Brussels sprouts have been my favorite vegetable for as long as I can remember! Growing up, my dad and I would harvest them together in the small garden plot in our back yard. I always knew them in their steamed form with a little dash of salt and pepper…to me, they were delicious, but the limp texture and stinky aroma might make most turn up their nose in disgust. But when prepared the right way, even the pickiest of eaters might venture out of their comfort zone to try these tasty little leafy morsels. It wasn’t until a few years ago that I discovered the magic of roasted Brussels sprouts. Roasting your sprouts brings out the natural nutty, sweet flavors that steaming does not achieve.
When purchasing your Brussels sprouts, the fresher the better! They can be bought on the stem or bagged. Look for sprouts that are bright green and firm to the touch with tight leaves. Sprouts that fit this description typically can be stored in the fridge for about a week and a half. When it comes to taste, typically the smaller varieties are slightly sweeter, while the larger ones tend to be a bit more bitter.
Brussels sprouts are chock full of all sorts of nourishing nutrients. A half cup of cooked Brussels sprouts provides nearly 200% of your recommended daily allowance of immune-boosting vitamin C and about 100% of the recommended adequate intake for vitamin K, which is essential for natural blood clotting. Beyond these commonly known nutrients, Brussels sprouts are an excellent source of sulfur-containing compounds called glucosinolates. Glucosinolates are still being researched to further distill all of their potential health benefits, but they have been shown to be potent detoxifying agents which help the body excrete several carcinogens. This knowledge could support the inclusion of foods high in glucosinolates, such as Brussels sprouts, mustard greens, kale, and turnip greens, as a dietary cancer prevention intervention.
This recipe is just bursting with so many amazing flavors and unique textures! The Brussels sprouts are perfectly tender in the center, with lightly crisped outer leaves. The sweet maple syrup and savory, crispy bacon effortlessly bring out the earthy flavors of the sprouts. Add in some toasty pecans, and you’ve got the perfect side dish to accompany your next wholesome family meal! This dish would pair perfectly with two fried eggs, an almond butter laden roasted sweet potato, or a sweet and tangy honey mustard chicken breast.
LEAP Friendly Recipe Modifications
Vegetables: Can’t have Brussels sprouts or aren’t fond of their taste? An alternative you may try in their place is chopped Napa or savoy cabbage, or for a slightly sweeter take, sweet potatoes would be a great option.
Nuts: I tried pecans in this recipe and the flavor and texture paired very nicely with the other ingredients. However, you could also try hazelnuts or walnuts as a hearty substitution.
Sweetener: I haven’t tried this recipe with honey, but I imagine it would be a suitable alternative to maple syrup to add a similar hint of sweetness.
Bacon: If bacon doesn’t fit into your LEAP diet or you choose not to eat it for other personal reasons, do not fret! Coconut bacon is a fun new alternative to achieve a similar smoky flavor and crisp texture. Minimalist Baker and Cookie + Kate both have great recipes — but note that liquid smoke is not a LEAP friendly ingredient. You could also dice up slices of prosciutto (usually ingredients are just pork + salt) and give them a quick pan fry for a similar effect.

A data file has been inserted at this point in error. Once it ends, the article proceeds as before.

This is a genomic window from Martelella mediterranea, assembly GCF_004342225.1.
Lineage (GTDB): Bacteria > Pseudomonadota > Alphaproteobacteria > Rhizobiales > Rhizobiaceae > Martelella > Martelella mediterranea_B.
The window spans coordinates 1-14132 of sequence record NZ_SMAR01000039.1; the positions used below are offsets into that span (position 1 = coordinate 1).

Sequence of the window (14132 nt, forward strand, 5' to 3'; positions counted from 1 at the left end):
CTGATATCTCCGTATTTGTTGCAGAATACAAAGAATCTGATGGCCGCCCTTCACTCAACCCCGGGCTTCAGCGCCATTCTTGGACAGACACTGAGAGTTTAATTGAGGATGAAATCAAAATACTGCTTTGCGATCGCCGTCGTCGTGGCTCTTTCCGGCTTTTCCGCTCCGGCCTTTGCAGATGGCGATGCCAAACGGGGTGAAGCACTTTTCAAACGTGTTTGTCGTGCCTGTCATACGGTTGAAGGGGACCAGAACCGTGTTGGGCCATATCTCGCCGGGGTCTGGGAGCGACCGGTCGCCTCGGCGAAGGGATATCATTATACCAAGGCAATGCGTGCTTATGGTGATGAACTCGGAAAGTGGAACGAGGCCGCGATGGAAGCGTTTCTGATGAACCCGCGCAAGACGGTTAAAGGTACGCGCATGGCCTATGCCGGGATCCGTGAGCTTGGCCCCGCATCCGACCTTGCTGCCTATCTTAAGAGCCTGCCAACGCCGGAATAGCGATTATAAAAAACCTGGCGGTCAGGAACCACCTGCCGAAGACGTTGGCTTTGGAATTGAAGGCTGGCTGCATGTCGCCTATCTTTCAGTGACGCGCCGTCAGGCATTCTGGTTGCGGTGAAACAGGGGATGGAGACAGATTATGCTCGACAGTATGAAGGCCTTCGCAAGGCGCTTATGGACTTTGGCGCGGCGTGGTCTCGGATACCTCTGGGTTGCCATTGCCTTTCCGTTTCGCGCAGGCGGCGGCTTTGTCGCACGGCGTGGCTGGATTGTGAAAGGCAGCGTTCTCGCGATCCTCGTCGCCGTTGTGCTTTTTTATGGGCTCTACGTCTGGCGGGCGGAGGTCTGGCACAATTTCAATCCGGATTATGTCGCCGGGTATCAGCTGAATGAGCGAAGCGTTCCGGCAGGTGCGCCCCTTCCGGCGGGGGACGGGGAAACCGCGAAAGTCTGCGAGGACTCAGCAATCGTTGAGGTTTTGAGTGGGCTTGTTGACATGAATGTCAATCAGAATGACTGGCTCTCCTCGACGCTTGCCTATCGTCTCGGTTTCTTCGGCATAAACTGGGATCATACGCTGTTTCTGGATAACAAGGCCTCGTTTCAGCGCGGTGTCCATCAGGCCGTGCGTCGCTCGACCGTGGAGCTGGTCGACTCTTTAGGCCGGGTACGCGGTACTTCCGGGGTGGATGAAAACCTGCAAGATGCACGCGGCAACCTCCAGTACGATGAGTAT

As you can see, this wholesome recipe is very adaptable and can be customized to fit your personal LEAP diet!
(References: NIH Office of Dietary Supplements, Linus Pauling Institute; Encyclopedia of Food Sciences and Nutrition, 2003)
- 1 pound fresh Brussels sprouts
- 2 tablespoons avocado oil (or another neutral oil such as olive oil or grapeseed oil)
- ⅛ teaspoon Himalayan pink salt or sea salt
- ¼ cup chopped pecans or hazelnuts (I used pecans)
- 2 tablespoons dark robust maple syrup
- 3 strips oven cooked bacon, crumbled**
- Preheat the oven to 375˚F.
- Trim the woody ends from the Brussels sprouts and peel away brown or yellow outer leaves. Cut each sprout in half through the stem.
- In a medium-sized mixing bowl, toss together halved Brussels sprouts, avocado oil, and sea salt until evenly coated.
- On a parchment paper-lined baking sheet, evenly spread Brussels sprouts.
- Roast for 30 minutes in the 375˚F oven.
- Remove Brussels sprouts from oven and toss with pecans and maple syrup in the same mixing bowl you previously used. Return to baking sheet and roast for an additional 5-10 minutes until nicely caramelized and fork tender.
- If you prefer your sprouts a bit more browned and crispy, put them under the broiler for 1-2 minutes. Be sure to keep an eye on them so they don’t burn!
- Remove from the oven and toss with bacon crumbles. This recipe is best hot out of the oven but can be stored in the fridge to enjoy as leftovers for 3-4 days in an airtight container.
Food is Medicine
Brussels sprouts are one of the best sources of a sulfur-containing compound called glucosinolates. Glucosinolates are known to be natural detoxifiers which can help rid our bodies of harmful toxins. Consumption of these chemoprotective little leafy morsels may help reduce our risk of certain cancers.
Guest post by Kaitlin Denison, Dietetic Intern at Vanderbilt University